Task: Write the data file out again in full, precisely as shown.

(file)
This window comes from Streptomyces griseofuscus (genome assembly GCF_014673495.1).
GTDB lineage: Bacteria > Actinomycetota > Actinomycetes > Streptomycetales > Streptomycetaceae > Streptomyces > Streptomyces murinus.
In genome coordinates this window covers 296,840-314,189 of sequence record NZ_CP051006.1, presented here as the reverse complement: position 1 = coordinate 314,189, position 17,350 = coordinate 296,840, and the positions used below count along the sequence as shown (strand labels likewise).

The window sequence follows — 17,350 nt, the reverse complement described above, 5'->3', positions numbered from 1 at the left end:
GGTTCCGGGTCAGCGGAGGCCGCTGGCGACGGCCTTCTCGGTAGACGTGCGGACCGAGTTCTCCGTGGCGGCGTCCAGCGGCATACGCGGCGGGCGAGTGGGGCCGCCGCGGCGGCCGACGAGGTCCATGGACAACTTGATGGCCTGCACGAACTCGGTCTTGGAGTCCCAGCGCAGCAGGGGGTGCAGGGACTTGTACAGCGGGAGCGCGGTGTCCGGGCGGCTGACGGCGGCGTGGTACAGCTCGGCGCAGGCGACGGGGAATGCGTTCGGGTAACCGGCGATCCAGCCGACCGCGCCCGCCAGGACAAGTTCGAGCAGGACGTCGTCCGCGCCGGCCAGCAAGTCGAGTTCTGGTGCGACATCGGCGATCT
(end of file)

This window comes from Streptomyces griseofuscus (genome assembly GCF_014673495.1).
GTDB lineage: Bacteria > Actinomycetota > Actinomycetes > Streptomycetales > Streptomycetaceae > Streptomyces > Streptomyces murinus.
In genome coordinates this window covers 296,840-314,189 of sequence record NZ_CP051006.1, presented here as the reverse complement: position 1 = coordinate 314,189, position 17,350 = coordinate 296,840, and the positions used below count along the sequence as shown (strand labels likewise).

The window sequence follows — 17,350 nt, the reverse complement described above, 5'->3', positions numbered from 1 at the left end:
GGTTCCGGGTCAGCGGAGGCCGCTGGCGACGGCCTTCTCGGTAGACGTGCGGACCGAGTTCTCCGTGGCGGCGTCCAGCGGCATACGCGGCGGGCGAGTGGGGCCGCCGCGGCGGCCGACGAGGTCCATGGACAACTTGATGGCCTGCACGAACTCGGTCTTGGAGTCCCAGCGCAGCAGGGGGTGCAGGGACTTGTACAGCGGGAGCGCGGTGTCCGGGCGGCTGACGGCGGCGTGGTACAGCTCGGCGCAGGCGACGGGGAATGCGTTCGGGTAACCGGCGATCCAGCCGACCGCGCCCGCCAGGACAAGTTCGAGCAGGACGTCGTCCGCGCCGGCCAGCAAGTCGAGTTCTGGTGCGACATCGGCGATCT